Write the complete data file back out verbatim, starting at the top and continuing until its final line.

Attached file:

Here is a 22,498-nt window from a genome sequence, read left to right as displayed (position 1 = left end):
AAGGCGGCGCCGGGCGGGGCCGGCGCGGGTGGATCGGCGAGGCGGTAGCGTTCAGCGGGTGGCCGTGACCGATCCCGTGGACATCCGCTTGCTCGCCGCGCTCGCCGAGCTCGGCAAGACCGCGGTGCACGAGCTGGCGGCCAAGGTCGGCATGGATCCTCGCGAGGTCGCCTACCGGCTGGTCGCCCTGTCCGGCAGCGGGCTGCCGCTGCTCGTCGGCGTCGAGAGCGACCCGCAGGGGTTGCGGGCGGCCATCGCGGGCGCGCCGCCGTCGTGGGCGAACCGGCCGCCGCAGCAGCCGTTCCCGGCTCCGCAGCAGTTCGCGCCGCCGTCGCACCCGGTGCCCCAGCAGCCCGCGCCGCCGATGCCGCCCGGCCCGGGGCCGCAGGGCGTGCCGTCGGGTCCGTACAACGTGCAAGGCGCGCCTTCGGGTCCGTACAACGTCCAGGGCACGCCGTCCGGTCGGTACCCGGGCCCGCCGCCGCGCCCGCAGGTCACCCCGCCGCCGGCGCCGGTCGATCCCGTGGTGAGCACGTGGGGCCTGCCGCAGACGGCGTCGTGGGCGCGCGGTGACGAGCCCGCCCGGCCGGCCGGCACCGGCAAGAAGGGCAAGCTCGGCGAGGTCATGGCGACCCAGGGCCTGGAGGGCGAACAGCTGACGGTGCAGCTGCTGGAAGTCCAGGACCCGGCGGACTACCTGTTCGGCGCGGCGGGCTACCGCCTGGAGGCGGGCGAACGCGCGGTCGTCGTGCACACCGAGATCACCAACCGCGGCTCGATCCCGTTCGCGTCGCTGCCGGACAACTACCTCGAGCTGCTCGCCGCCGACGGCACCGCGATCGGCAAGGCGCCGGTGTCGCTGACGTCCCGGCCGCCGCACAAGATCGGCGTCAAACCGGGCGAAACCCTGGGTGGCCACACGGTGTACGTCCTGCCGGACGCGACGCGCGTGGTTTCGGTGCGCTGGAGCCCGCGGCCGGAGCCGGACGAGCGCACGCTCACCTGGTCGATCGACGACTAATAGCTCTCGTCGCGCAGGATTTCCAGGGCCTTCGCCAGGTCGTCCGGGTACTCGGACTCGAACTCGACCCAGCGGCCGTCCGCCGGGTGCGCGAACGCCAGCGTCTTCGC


Here is a 22,498-nt window from a genome sequence, read left to right as displayed (position 1 = left end):
AAGGCGGCGCCGGGCGGGGCCGGCGCGGGTGGATCGGCGAGGCGGTAGCGTTCAGCGGGTGGCCGTGACCGATCCCGTGGACATCCGCTTGCTCGCCGCGCTCGCCGAGCTCGGCAAGACCGCGGTGCACGAGCTGGCGGCCAAGGTCGGCATGGATCCTCGCGAGGTCGCCTACCGGCTGGTCGCCCTGTCCGGCAGCGGGCTGCCGCTGCTCGTCGGCGTCGAGAGCGACCCGCAGGGGTTGCGGGCGGCCATCGCGGGCGCGCCGCCGTCGTGGGCGAACCGGCCGCCGCAGCAGCCGTTCCCGGCTCCGCAGCAGTTCGCGCCGCCGTCGCACCCGGTGCCCCAGCAGCCCGCGCCGCCGATGCCGCCCGGCCCGGGGCCGCAGGGCGTGCCGTCGGGTCCGTACAACGTGCAAGGCGCGCCTTCGGGTCCGTACAACGTCCAGGGCACGCCGTCCGGTCGGTACCCGGGCCCGCCGCCGCGCCCGCAGGTCACCCCGCCGCCGGCGCCGGTCGATCCCGTGGTGAGCACGTGGGGCCTGCCGCAGACGGCGTCGTGGGCGCGCGGTGACGAGCCCGCCCGGCCGGCCGGCACCGGCAAGAAGGGCAAGCTCGGCGAGGTCATGGCGACCCAGGGCCTGGAGGGCGAACAGCTGACGGTGCAGCTGCTGGAAGTCCAGGACCCGGCGGACTACCTGTTCGGCGCGGCGGGCTACCGCCTGGAGGCGGGCGAACGCGCGGTCGTCGTGCACACCGAGATCACCAACCGCGGCTCGATCCCGTTCGCGTCGCTGCCGGACAACTACCTCGAGCTGCTCGCCGCCGACGGCACCGCGATCGGCAAGGCGCCGGTGTCGCTGACGTCCCGGCCGCCGCACAAGATCGGCGTCAAACCGGGCGAAACCCTGGGTGGCCACACGGTGTACGTCCTGCCGGACGCGACGCGCGTGGTTTCGGTGCGCTGGAGCCCGCGGCCGGAGCCGGACGAGCGCACGCTCACCTGGTCGATCGACGACTAATAGCTCTCGTCGCGCAGGATTTCCAGGGCCTTCGCCAGGTCGTCCGGGTACTCGGACTCGAACTCGACCCAGCGGCCGTCCGCCGGGTGCGCGAACGCCAGCGTCTTCGC